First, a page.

It seems that politicians on all of many hues have been patting us on the head and telling us that shale gas extraction is quite safe, in spite of emerging evidence from the USA, as long as, or because we have “robust”, “gold standard” regulations here in the UK.
“We announced fracking could resume with robust regulation last December and there is nothing now stopping licensees from bringing on new drilling plans.” – Michael Fallon MP (then Energy Minister)
“Shale gas extraction cannot go ahead unless we have a system of robust regulation and comprehensive inspection.” Tom Greatrex MP, then Labour’s Shadow Energy Minister
“Liberal Democrats in government have introduced the world’s most robust regulatory regime for unconventional gas, including banning drilling in National Parks” – Liberal Democrat 2015 Election Manifesto
“As you are aware, I have been championing a gold standard of regulation surrounding shale gas extraction since shortly after I was elected to parliament.” Mark Menzies MP for the Fylde
When regulatory failings in the USA are raised, shale gas advocates invariably reply that it will be different here because of our strong regulatory framework in the UK and Europe.
Interestingly the University of Durham’s ReFine group commented recently that their survey respondents consider that the assumption that “the risks of fracking are safely manageable assuming ‘operational best practices’ was an example of naive sociology”
In September 2015 the emerging VW emissions scandal finally put paid to the idea that businesses can be trusted to self regulate, or that the UK has some sort of magic regulatory wand which makes everything here OK whilst the naughty Yanks get away with murder.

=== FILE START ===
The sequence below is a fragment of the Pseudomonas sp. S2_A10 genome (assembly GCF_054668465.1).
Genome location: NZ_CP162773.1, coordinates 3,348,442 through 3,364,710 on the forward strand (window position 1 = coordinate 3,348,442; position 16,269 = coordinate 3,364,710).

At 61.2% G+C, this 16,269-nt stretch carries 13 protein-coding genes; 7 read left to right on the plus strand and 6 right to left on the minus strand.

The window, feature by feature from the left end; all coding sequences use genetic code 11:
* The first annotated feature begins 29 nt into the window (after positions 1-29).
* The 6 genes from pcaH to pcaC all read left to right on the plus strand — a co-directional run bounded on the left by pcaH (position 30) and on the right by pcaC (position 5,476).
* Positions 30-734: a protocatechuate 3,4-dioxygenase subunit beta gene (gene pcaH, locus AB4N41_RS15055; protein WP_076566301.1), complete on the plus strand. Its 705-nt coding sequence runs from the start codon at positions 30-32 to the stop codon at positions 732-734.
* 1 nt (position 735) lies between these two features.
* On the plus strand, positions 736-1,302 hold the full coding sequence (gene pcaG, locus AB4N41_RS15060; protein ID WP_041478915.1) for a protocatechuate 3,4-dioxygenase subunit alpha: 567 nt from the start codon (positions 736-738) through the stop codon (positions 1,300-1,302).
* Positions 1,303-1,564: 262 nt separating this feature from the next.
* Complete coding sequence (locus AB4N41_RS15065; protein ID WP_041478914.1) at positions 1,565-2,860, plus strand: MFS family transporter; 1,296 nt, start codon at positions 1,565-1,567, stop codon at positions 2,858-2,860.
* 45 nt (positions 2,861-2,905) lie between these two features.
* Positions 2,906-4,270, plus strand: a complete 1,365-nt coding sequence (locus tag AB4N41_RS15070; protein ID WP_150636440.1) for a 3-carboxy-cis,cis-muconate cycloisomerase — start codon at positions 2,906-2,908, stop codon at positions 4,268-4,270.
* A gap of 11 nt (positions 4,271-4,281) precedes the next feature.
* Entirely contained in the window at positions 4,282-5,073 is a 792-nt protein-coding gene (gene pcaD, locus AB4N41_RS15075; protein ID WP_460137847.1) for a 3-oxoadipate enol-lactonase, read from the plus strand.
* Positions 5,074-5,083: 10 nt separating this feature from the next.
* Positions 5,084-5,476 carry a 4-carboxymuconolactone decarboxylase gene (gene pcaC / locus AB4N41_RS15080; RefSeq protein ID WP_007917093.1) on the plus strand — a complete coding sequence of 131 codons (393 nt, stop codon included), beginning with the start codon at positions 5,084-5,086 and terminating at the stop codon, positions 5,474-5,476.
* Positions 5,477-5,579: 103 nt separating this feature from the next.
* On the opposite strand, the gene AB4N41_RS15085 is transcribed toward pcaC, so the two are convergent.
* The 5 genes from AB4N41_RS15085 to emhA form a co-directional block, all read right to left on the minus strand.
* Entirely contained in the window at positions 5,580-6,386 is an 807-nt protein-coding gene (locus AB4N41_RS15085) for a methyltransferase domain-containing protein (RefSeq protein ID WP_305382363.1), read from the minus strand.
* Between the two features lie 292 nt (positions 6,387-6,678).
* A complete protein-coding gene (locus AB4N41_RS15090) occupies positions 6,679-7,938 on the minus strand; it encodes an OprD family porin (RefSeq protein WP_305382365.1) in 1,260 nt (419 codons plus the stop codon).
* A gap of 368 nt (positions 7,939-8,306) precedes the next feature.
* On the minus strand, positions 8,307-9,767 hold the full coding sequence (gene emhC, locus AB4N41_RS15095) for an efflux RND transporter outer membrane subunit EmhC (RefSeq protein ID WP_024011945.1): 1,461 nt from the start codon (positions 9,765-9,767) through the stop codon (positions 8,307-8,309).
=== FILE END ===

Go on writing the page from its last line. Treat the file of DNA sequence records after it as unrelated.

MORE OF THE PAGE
Over the course of the week of 21st September it became clear that VW had “gamed” the results of emissions tests on a huge number of vehicles in the States. The outcry was huge, but the UK auto industry rushed to reassure us that it couldn’t have happened here. Why? Because of our strict laws (aka a robust regulatory system) of course! It was reported on the Tuesday that
“Air quality campaigners have called for the Government to launch an inquiry into whether cars on Britain’s roads also broke the rules, but the Society of Motor Manufacturers and Traders (SMMT) insisted that cars sold in the UK “must comply with strict European laws”.
Now that sounds like a VERY familiar sort of claim doesn’t it? And exactly what did it prove to be worth? Nothing as the very same day it was revealed that the scandal had spread to Europe and the UK as well . Now what was that about naive sociology? And let’s be clear – this wasn’t just a sin of omission was it? VW would appear to have actively conspired to deceive the regulators.
Just in case you think that the car industry is itself naive rather than just hoping we are, after EU representatives finally agreed a regulation to implement the nitrogen oxide limits with beefed-up road trials and strict monitoring of exhaust fumes to stop the tests being “gamed” earlier this year, the European Automobile Manufacturers Association (Acea) immediately sent European Commission vice president a draft regulation of their own for him to consider, Acea’s draft regulation would have covered fewer pollutants and further delayed the regulation’s phased introduction until 2020.
That is how industry and regulations work I’m afraid. Expressing naive hope that altruism is always (or even sometimes) going to triumph over commercial self-interest in a free market isn’t just stupidity, in the case of our politicians it is a reckless dereliction of their duty. However it is not just a dereliction of duty we face but an active attack
UK Prime Minister David Cameron was quoted in the EU Observer as saying he
offered robust support for European exploitation of shale gas, telling journalists: “No regulation must get in the way.”
You can draw your own conclusions about whose interests he and his government have at heart.